We all do rides that take us far from our starting point and most of us carry at least one spare tube with is in case we get a flat. But, what do you do if you get a flat and find that whatever you hit left a large hole in your tire? I’m not talking about the tube, but the actual tire. When you hold it up you can see through it.

A few months ago I was out on a ride with a buddy and that is exactly what happened. I never experienced this myself but I knew a rubber tube pressing on an open hole with 100+ psi wouldn’t get us home.

When you get a flat, the first thing you need to do is get your wheel off and remove the tire and tube. Inspect the tire to make sure you don’t have something stuck in it that will give you another flat.

If you find a hole in the tire that’s big enough to see through, you have a few options to temporarily repair it and may be prepared even if you didn’t plan ahead for this kind of situation. The key is to block the hole so that your new tube doesn’t expand into it and pop before you get back home.

  1. img_8867The Dollar Method: I always carry a few dollars on my rides in case I need a drink or a snack at a rest stop. You can take one of these, or the baggie you use to keep your money dry and fold it up to put a few layers of protection over the hole on the inside of the tire before you insert the new tube. It might be a little difficult to get in place, but it will get you home.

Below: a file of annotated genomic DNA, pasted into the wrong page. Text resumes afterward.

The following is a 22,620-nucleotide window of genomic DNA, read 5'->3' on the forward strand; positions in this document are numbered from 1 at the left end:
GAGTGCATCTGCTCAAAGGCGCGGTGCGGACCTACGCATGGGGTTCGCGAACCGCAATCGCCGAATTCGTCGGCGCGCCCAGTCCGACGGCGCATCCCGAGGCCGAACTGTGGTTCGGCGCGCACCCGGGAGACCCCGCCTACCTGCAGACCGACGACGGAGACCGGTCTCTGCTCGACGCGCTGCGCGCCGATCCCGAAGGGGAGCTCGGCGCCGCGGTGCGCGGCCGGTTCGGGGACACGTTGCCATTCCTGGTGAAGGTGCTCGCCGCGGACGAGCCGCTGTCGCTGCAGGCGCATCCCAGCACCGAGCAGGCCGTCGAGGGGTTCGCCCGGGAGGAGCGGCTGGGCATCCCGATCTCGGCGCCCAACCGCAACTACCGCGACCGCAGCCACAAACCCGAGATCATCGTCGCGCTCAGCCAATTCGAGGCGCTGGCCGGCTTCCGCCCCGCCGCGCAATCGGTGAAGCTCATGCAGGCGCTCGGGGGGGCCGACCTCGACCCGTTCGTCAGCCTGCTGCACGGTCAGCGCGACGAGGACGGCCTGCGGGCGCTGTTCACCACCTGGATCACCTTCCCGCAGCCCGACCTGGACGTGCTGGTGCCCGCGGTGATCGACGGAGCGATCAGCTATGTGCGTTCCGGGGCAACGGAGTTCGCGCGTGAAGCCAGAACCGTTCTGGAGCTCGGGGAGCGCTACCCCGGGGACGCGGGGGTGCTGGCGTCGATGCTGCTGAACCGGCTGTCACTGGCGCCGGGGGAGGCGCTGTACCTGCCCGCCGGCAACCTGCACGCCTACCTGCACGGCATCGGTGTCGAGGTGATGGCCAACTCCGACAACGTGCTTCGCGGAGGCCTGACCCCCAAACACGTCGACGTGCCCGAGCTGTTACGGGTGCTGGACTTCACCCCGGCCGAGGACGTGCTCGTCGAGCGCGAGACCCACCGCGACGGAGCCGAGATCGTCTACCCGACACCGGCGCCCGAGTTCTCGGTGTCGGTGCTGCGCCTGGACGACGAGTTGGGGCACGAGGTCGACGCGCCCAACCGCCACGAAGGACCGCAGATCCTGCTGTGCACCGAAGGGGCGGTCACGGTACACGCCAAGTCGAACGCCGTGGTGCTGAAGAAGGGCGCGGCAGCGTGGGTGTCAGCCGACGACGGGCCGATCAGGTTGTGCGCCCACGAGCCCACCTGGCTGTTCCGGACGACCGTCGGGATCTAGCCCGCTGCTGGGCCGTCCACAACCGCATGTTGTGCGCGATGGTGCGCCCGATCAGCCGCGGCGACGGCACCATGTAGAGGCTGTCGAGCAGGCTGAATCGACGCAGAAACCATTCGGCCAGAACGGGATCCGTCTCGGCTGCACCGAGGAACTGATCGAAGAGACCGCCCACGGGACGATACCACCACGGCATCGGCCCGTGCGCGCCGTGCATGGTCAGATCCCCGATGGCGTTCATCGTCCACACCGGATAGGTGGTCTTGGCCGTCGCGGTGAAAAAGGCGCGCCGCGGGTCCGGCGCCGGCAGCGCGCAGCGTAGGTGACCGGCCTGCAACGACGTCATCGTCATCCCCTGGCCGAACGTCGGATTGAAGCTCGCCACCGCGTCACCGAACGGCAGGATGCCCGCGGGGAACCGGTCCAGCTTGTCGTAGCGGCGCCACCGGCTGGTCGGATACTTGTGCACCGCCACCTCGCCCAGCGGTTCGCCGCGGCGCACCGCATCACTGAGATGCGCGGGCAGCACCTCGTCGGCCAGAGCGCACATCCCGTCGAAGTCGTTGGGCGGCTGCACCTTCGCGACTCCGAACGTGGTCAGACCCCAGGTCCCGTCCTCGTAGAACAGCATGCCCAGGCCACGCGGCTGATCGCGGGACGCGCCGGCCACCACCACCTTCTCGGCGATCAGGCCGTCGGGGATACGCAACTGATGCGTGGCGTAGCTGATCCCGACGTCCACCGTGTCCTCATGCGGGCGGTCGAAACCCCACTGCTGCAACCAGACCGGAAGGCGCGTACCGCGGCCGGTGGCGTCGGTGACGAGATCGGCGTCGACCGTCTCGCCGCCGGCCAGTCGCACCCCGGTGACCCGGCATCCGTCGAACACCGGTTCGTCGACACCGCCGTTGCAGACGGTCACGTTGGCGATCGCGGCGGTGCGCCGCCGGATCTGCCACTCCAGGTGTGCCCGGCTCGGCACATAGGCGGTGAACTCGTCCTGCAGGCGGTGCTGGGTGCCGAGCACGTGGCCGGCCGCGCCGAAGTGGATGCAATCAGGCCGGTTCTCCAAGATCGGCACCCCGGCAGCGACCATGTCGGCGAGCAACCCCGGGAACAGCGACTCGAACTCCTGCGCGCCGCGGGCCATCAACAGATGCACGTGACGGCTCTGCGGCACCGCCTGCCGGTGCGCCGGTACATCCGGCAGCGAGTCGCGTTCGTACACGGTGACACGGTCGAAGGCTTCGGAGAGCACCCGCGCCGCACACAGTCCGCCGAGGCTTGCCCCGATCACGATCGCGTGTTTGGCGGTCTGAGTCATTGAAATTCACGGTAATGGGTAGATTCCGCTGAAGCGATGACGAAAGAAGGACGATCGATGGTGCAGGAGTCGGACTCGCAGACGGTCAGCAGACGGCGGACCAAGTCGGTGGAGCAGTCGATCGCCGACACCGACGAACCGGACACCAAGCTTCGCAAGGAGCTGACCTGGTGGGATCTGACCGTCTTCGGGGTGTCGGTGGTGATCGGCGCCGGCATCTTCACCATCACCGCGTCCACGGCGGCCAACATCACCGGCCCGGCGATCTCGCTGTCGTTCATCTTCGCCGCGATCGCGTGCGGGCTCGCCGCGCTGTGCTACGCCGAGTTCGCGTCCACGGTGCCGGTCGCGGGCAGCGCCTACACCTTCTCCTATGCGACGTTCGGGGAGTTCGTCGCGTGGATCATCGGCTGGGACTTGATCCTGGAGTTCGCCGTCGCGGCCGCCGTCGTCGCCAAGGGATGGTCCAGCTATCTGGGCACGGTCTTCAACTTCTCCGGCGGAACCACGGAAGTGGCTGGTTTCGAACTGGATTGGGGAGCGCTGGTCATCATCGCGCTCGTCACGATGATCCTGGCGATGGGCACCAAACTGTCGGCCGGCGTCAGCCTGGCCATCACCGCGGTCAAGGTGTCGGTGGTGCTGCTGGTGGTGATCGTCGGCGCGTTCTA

2. The Electrical Tape Method: I use electrical tape on my bike to secure my water bottle cages and to hold my bar tape in place. If you get a hole in your tire, you can simply unwind the tape and use it to patch the hole in the tire. To give credit where it’s due, I’ve always had the extra tape on my road bike but I haven’t had to do much of this kind of maintenance to my triathlon bike yet. I was reading A Simple Cycling Tip http://bit.ly/2eMixS7 on carrying extra electrical tape and it occurred to me that this was a great idea.

3. img_8866The Trash Method: No money and no electrical tape – now what? Start checking your pockets and saddle bags. If you’re out on a long ride, chances are you have some kind of fuel with you for the ride. Do you still have any of your gel or Honey Stinger waffles in your pocket? A receipt from the gas station? Those will work too.

As you can see, there are a lot of options to try to get you home, you just have to think outside the box sometimes.

Good luck and safe riding.

Do you have any other great ideas for solving this problem? Share them in the comments below.

Advertisements